The Italian Job – Day 7

Spag Bol and Porticoes

Growing up, in England, in the ’70s and early ’80s the food was bland. boring and beige. Most meals revolved around potatoes in one form or another and any accompanying veg had been boiled for far too long, turning it into a tasteless mush. Although I remember nothing of it (we left when I was about 18 months old) my family had spent several years in Malaysia and so, when we returned to the UK, we did eat quite a bit of rice, but I soon realised we were an outlier, and many people would describe any rice dish that wasn’t Rice Pudding – a creamy, sugar laden, sweet dessert – as “foreign muck.”

Probably because of living overseas, my mum was a bit of an early adopter when it came to new food trends and I reckon in was in the mid-eighties, my early(ish) teenage years, that a new meal came into vogue and made it on to my dinner plate: Spaghetti Bolognese. I loved it. Until I moved to London for university, spaghetti was the only pasta I knew, and bolognese the natural accompaniment for it. Across the country it became affectionately known as Spag Bol. I don’t think the youth of today (and by youth, I probably mean anyone born after 1980!) quite comprehend that pasta was new and novel (and to some, a little bit frightening and threatening) to many of us, and we didn’t encounter it until early adulthood.

So, as soon as we had decided we were going to Bologna, I determined that I must have spaghetti bolognese in its native city. Now, of course, no such dish actually exists outside the UK, but the closet thing on the menu was Tagliatelle Ragu. And with Tiramisu (I was in my twenties when I first encounted this delicious “pudding”) and coffee to finish, it was the perfect meal, in the perfect setting, with the perfect company.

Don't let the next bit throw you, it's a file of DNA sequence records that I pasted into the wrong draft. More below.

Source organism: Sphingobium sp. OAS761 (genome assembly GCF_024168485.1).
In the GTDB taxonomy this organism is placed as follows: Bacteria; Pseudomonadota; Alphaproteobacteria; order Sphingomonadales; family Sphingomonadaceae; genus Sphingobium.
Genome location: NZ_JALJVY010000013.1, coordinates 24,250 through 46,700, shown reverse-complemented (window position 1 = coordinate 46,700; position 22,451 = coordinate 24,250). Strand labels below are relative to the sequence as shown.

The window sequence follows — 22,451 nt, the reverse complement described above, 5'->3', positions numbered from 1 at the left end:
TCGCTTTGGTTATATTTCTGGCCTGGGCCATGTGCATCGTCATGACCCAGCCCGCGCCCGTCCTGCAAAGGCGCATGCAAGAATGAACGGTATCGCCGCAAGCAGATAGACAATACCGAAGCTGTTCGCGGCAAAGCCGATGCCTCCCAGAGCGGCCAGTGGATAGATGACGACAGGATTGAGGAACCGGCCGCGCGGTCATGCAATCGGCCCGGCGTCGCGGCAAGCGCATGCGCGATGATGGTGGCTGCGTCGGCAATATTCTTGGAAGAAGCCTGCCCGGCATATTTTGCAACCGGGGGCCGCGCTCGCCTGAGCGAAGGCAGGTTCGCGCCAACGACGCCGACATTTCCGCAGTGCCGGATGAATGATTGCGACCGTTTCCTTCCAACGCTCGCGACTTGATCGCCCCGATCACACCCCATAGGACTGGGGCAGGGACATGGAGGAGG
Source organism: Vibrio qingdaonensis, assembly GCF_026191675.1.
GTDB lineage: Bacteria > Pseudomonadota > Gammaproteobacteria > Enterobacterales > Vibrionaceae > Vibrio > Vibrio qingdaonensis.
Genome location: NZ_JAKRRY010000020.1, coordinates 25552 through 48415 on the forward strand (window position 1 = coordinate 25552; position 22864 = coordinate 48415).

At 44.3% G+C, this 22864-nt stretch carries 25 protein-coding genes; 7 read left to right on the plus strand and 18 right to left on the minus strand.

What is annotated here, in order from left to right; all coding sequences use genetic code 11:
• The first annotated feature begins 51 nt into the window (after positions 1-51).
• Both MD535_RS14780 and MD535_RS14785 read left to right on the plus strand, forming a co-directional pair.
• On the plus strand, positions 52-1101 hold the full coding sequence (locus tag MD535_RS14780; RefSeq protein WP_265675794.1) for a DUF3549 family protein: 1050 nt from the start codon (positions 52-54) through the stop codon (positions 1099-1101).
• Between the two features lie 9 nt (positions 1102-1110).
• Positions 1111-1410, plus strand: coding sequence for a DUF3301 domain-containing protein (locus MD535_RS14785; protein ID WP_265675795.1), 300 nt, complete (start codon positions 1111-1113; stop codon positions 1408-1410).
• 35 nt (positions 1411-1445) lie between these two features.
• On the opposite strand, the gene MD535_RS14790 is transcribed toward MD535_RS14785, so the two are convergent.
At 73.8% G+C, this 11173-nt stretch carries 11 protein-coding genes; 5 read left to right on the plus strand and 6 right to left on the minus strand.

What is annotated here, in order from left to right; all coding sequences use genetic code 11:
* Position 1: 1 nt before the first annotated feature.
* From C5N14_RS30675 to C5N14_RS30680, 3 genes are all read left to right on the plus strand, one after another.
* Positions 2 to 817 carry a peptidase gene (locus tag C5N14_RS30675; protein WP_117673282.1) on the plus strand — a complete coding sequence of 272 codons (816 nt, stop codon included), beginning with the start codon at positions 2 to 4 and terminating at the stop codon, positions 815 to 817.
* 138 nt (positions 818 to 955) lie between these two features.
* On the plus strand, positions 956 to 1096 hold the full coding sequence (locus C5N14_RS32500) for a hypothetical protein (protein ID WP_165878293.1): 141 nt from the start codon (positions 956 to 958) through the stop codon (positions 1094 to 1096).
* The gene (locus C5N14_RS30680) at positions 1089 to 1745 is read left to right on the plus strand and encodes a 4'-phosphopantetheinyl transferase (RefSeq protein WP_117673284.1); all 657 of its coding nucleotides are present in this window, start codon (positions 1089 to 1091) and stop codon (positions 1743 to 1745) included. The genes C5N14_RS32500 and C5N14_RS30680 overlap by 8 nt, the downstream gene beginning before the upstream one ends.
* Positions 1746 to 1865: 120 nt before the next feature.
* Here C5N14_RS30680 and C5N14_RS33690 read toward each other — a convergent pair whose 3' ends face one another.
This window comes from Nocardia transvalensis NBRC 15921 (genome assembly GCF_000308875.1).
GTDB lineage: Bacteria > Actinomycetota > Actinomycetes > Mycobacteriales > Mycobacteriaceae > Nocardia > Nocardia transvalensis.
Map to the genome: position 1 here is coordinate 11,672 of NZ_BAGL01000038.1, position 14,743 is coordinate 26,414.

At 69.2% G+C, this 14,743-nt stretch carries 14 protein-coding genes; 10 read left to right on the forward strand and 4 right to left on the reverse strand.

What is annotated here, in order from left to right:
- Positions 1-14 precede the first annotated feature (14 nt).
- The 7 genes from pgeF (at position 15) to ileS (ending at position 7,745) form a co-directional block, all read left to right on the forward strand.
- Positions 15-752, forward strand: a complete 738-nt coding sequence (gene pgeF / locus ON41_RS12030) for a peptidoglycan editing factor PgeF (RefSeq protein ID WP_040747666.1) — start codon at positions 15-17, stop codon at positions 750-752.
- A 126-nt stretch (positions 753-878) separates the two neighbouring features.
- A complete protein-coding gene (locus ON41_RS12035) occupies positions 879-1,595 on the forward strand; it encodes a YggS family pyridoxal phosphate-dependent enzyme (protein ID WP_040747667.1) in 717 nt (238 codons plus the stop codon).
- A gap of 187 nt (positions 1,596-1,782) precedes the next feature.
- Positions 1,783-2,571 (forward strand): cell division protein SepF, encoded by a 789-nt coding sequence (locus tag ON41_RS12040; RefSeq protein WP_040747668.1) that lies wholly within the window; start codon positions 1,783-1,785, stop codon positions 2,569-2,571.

Bologna itself was a beautiful city, I really enjoyed our visit. I was beautiful, but it was a “working” city more than a tourist city, and this gave it a greater sense of authenticity. It has a beautiful square, with beautiful basilica, but it is primarily famous for its porticoes – covered walkways. It has a the largest covered walkway, with 660 porticoes – covered archway, leading to the Santa Maria de san Luca, a church atop a hill just outside the city limits. We didn’t start at the beginning, instead taking the bus to Arc de Meloncello, and began our walk to the top from there, portico number 285. It took about 30-40 minutes to reach the top, but the views along the way, and from atop the hill, were stunning.

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